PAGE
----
Thursday, 2 August 2012

Using bacteria to extract metals from oxidized ores

“Biomining”, as traditionally practised, uses aerobic, acidophilic microorganisms to accelerate the oxidative dissolution of sulfide minerals present in ores and concentrates, thereby either causing target metals to be solubilised (e.g. copper) or made accessible to chemical extraction (e.g. gold).

Many acidophiles are also able to catalyze the dissimilatory reduction of ferric iron in anoxic or oxygen-depleted environments, and can accelerate the reductive dissolution of ferric iron minerals, such as goethite, under such conditions. Recent work has demonstrated how this approach can be used to extract metals from oxidized ores, such as laterites and manganese nodules, at low (ca. 30˚C) temperatures. Reductive mineral dissolution has been trialled successfully with a variety of ores, pointing to a generic application of this approach, and this will be the theme of a keynote lecture at Biohydromet ’14 in Falmouth, to be presented by Barrie Johnson, Professor of Environmental Biotechnology at Bangor University, UK.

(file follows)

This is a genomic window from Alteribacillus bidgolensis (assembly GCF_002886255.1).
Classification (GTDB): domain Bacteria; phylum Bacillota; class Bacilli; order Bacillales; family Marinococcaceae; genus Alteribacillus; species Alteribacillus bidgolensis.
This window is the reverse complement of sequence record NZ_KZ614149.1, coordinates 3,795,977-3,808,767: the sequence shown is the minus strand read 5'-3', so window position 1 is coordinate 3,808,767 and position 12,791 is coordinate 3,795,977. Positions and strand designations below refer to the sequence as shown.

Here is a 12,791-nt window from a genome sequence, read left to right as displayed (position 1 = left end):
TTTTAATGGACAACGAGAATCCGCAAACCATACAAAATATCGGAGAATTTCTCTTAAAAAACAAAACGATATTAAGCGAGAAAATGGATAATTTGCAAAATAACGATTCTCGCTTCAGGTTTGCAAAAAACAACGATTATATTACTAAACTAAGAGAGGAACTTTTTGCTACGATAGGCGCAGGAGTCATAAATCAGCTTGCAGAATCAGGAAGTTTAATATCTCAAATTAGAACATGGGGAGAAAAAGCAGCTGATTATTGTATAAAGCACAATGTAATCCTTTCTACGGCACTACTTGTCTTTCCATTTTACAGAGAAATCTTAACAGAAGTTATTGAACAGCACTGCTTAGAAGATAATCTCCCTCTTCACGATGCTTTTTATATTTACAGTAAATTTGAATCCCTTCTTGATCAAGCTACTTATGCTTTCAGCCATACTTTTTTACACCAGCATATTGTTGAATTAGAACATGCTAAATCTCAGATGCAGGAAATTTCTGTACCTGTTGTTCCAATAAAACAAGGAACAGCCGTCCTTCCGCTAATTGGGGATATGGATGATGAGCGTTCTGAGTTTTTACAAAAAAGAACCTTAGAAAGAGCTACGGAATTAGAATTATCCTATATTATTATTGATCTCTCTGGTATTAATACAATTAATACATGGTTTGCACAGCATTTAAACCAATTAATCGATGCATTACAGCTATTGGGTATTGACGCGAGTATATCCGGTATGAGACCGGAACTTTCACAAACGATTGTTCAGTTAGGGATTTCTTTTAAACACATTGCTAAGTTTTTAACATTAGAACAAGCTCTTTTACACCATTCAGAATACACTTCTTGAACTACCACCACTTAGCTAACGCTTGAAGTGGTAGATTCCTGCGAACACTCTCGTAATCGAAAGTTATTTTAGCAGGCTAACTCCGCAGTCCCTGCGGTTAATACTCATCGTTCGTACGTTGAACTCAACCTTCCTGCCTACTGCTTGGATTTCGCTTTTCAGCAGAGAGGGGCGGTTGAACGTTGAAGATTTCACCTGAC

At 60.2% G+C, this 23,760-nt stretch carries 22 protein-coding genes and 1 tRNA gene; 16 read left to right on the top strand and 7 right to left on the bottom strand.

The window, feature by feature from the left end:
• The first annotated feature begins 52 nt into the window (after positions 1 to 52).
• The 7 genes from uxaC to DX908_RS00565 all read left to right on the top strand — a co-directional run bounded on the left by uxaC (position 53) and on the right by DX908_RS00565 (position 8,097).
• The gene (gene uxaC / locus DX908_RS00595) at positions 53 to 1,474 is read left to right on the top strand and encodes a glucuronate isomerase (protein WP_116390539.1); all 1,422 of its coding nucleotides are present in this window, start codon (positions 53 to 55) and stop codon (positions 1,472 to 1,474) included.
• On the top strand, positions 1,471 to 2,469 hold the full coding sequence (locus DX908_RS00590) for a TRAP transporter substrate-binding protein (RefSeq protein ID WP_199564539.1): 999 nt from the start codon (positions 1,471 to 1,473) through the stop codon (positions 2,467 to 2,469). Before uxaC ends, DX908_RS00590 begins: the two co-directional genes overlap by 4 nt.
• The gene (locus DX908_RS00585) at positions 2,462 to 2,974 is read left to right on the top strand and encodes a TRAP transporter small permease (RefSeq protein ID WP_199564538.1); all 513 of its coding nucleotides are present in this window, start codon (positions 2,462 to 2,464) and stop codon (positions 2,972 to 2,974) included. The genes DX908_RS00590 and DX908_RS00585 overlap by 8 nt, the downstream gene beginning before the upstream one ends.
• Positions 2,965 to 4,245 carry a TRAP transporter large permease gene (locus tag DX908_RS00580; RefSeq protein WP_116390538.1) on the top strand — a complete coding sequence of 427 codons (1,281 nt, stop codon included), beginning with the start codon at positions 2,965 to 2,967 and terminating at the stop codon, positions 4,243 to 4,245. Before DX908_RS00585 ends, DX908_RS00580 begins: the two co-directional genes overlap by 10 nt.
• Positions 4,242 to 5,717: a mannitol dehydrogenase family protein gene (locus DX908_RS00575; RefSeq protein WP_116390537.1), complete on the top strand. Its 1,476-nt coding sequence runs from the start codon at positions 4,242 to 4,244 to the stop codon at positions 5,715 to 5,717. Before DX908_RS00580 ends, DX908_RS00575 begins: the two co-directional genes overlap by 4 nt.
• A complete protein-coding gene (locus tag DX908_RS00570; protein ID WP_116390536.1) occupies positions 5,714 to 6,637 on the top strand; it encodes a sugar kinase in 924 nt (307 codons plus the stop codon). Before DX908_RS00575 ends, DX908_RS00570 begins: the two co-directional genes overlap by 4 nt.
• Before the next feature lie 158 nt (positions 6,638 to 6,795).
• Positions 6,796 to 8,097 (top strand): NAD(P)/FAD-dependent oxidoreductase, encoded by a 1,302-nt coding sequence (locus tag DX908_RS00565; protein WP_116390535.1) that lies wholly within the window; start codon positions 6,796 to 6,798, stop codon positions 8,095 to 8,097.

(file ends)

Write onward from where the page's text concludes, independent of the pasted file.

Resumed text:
Barrie is a Fellow of the Learned Society of Wales, Industrial Research Fellow of the Royal Society and head of the Bangor Acidophile Research team. Following the success of the recent Biohydromet '12, we expect this to be just one of many state-of-the art presentations in Falmouth in 2014.

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